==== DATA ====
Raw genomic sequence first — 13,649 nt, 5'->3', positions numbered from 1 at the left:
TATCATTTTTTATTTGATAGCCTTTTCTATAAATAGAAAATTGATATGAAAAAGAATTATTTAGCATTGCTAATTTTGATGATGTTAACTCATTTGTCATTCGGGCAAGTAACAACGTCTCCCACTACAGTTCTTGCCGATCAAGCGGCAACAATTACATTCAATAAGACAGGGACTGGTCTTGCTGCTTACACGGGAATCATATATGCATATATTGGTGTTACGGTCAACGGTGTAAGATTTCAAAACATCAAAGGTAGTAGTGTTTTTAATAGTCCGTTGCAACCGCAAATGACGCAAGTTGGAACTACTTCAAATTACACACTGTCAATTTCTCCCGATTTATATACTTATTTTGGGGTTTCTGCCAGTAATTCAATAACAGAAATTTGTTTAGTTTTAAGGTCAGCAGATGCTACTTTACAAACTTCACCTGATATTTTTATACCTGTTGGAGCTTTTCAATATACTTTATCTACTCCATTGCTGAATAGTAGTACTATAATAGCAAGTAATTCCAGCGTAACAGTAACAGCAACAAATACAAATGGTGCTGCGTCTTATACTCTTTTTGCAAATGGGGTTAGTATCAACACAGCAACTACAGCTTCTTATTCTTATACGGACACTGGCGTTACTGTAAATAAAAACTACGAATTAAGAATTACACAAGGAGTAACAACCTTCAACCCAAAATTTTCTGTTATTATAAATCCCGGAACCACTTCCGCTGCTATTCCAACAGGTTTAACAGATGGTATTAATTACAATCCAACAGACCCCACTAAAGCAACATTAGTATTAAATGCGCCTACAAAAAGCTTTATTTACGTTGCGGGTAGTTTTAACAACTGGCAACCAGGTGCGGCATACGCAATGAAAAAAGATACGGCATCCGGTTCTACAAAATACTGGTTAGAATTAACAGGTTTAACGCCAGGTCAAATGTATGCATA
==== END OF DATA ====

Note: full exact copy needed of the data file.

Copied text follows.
Raw genomic sequence first — 13,649 nt, 5'->3', positions numbered from 1 at the left:
TATCATTTTTTATTTGATAGCCTTTTCTATAAATAGAAAATTGATATGAAAAAGAATTATTTAGCATTGCTAATTTTGATGATGTTAACTCATTTGTCATTCGGGCAAGTAACAACGTCTCCCACTACAGTTCTTGCCGATCAAGCGGCAACAATTACATTCAATAAGACAGGGACTGGTCTTGCTGCTTACACGGGAATCATATATGCATATATTGGTGTTACGGTCAACGGTGTAAGATTTCAAAACATCAAAGGTAGTAGTGTTTTTAATAGTCCGTTGCAACCGCAAATGACGCAAGTTGGAACTACTTCAAATTACACACTGTCAATTTCTCCCGATTTATATACTTATTTTGGGGTTTCTGCCAGTAATTCAATAACAGAAATTTGTTTAGTTTTAAGGTCAGCAGATGCTACTTTACAAACTTCACCTGATATTTTTATACCTGTTGGAGCTTTTCAATATACTTTATCTACTCCATTGCTGAATAGTAGTACTATAATAGCAAGTAATTCCAGCGTAACAGTAACAGCAACAAATACAAATGGTGCTGCGTCTTATACTCTTTTTGCAAATGGGGTTAGTATCAACACAGCAACTACAGCTTCTTATTCTTATACGGACACTGGCGTTACTGTAAATAAAAACTACGAATTAAGAATTACACAAGGAGTAACAACCTTCAACCCAAAATTTTCTGTTATTATAAATCCCGGAACCACTTCCGCTGCTATTCCAACAGGTTTAACAGATGGTATTAATTACAATCCAACAGACCCCACTAAAGCAACATTAGTATTAAATGCGCCTACAAAAAGCTTTATTTACGTTGCGGGTAGTTTTAACAACTGGCAACCAGGTGCGGCATACGCAATGAAAAAAGATACGGCATCCGGTTCTACAAAATACTGGTTAGAATTAACAGGTTTAACGCCAGGTCAAATGTATGCATA